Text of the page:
The Web business can be a haphazard, topsy-turvy world where people end up selling themselves as much as they sell their merchandise. In the process, things can get so slipshod that it often becomes difficult to remember the original intent of a Web site. Most major sites, from HotWired to the Wall Street Journal, have suffered from this problem at one point or another. It happens when huge sites fall under relatively small management. No one, it seems, can remember everything.
Still, you wouldn’t think that Microsoft would have such problems. Easily the largest software company in the world, the Washington-based company has legions of programmers and technical support staffers around the globe. A casual observer might assume there would be a few thousand people dedicated to the operations of each page.
Most people would also think the same of NBC. From its corporate perch high atop Rockefeller Center in New York, the broadcasting powerhouse has dominated both entertainment and news programming for years. Even after the streamlining of the ’80s, NBC still boasted legions of reporters, producers, and photographersmaking it perhaps the largest news organization in the world.
Both companies, now allied, pose a formidable alliance. With msNBC, their flagship news operation, corporation executives envisioned a two-pronged approach to winning the war against Ted Turner’s Cable News Network: a cable channel providing live news coverage 24 hours a day and a news Web site to end all Web sites. The Web site went up weeks ago, while the cable channel is scheduled to premiere in Nashville on July 16.
But recently msNBC encountered of one of those bizarre twists of fate usually reserved for natural disasters and politics. Just days after its widely publicized Web site launching, the joint corporate venture discovered that Internet users had suddenly lost the ability to connect to its site. The address, http://www.msnbc.com/ , just wasn’t responding.
Why? Because someone apparently forgot one major detail: to pay the bill.
Every host name on the Internet (like “nashscene.com” or “microsoft.com”) is assessed a $100 fee by a company called Internic. This name becomes the property of the person who registers it, giving him license to use it in any way he sees fit. For this small fee, Internic makes sure every computer on the Internet can look up your computer’s specific name.
In msNBC’s case, Internic discovered that its tab had not yet been paid, so last Wednesday the company dutifully shut off service. To paraphrase a television expression, msNBC did what the networks could never do: It went completely black.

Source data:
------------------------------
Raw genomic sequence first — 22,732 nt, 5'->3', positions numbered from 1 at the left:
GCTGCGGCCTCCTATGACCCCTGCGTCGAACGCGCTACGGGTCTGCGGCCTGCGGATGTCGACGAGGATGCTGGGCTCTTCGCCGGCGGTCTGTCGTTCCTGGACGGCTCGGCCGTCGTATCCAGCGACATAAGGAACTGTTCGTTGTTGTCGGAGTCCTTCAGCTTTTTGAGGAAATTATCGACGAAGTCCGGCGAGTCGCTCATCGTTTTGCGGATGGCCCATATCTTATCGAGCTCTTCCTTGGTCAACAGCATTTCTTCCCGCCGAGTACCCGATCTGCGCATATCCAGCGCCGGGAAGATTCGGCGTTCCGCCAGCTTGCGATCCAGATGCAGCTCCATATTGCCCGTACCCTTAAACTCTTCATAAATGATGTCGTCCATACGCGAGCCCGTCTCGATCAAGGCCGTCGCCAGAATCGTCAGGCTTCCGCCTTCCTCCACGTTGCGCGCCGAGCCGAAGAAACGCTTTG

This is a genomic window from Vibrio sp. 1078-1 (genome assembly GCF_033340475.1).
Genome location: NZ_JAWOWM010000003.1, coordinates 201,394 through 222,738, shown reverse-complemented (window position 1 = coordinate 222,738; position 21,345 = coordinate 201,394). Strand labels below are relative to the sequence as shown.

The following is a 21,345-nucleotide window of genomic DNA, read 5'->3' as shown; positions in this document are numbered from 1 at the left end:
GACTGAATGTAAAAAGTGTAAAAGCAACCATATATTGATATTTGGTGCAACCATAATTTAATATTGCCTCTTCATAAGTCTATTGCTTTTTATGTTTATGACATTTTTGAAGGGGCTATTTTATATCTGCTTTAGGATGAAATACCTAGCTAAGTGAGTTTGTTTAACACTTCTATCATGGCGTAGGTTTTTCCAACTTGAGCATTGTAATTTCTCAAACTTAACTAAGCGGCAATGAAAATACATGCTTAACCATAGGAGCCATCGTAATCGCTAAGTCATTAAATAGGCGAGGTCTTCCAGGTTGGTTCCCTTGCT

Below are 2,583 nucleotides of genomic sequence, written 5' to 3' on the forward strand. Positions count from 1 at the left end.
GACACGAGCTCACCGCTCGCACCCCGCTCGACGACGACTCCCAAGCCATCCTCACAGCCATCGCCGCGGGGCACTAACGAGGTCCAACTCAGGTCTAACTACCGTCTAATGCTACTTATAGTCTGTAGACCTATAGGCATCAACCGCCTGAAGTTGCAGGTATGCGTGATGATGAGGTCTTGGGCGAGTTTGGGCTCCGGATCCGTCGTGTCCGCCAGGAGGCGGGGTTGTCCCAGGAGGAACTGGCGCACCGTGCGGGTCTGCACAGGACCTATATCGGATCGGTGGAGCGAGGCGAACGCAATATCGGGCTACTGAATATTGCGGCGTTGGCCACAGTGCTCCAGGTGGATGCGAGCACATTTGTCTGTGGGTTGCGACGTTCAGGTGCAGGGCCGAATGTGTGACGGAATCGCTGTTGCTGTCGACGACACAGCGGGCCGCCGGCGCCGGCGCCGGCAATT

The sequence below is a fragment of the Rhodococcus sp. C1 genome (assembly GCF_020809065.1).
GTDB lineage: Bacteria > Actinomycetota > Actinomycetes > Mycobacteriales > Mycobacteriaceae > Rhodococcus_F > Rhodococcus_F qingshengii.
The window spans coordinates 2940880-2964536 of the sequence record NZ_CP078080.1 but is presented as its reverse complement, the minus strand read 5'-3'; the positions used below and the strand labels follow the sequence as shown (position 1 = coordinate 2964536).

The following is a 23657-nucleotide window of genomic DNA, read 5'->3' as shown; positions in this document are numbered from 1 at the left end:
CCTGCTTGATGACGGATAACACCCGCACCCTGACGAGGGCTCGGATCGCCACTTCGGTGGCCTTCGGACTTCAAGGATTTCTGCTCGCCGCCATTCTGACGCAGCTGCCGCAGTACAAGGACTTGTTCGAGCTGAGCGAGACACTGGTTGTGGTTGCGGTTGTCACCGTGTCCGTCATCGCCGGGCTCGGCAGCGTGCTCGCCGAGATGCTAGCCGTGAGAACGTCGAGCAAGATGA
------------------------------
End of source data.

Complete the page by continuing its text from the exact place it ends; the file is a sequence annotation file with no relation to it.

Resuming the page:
As it turns out, Microsoft had indeed sent the payment. The folks responsible for fee collection at Internic had received the check but hadn’t processed it becauseironicallythe company’s computers were having problems. The problem was resolved quickly, but not before Microsoft and NBC ended up with a black eye.
Next time, it might help to check...twice. After all, it’s not like either of these companies is understaffed.
♦ Advocates of Internet “free speech” have won a major battle, but the deciding battle of the war is still yet to come. As expected, the federal government is appealing the decision of a panel of judges regarding the so-called Communications Decency Act (CDA). The law, signed into effect by President Clinton last year, was found unconstitutional by a lower federal court on June 12.
Part of a sweeping overhaul of the nation’s telecommunications regulations, the CDA carries fines and penalties of up to two years in prison for using computer networks to distribute indecent or “patently offensive” materials to minors. The law also contains a provision allowing the government to appeal a constitutionality decision directly to the Supreme Court. A date for the formal hearing has not yet been set.
♦ America Online users are going to see a few changes in coming weeks as a major new version of the AOL software is phased in. Version 3.0 provides such added benefits as redesigned screens, faster graphics rendering, and a special “applets” technology that will allow users to download upgrades without spending hours on the line. A new price structure was also unveiled, dropping the monthly price a couple of dollars.
And if that doesn’t encourage you to spend more money, America Online will soon unveil a Visa card. You’ll be able to charge your lunch or groceries and then get a few free minutes in an AOL chat room. Call it a “frequent geek” plan.
♦ From the “Doesn’t It Bug You” department: A computer error ran amuck in a British Airtours travel reservation system this week, temporarily debiting a whopping $43.6 million from the accounts of travel agents in London. A programmer caused the problem when he made a mistake in a line meant to debit individual accounts automatically. The system was instructed to charge six times normal rates. When the error was discovered, the money was quickly returnedbut not before Airtours earned an estimated $75,000 in interest on the mistake.
A spokesman for the company says it will consider claims for losses from each travel agent affected, but he didn’t go so far as to say that the company would give up the extra money. Bug or no bug, it’s still a profit.
Joel Moses can be reached via e-mail at firstname.lastname@example.org.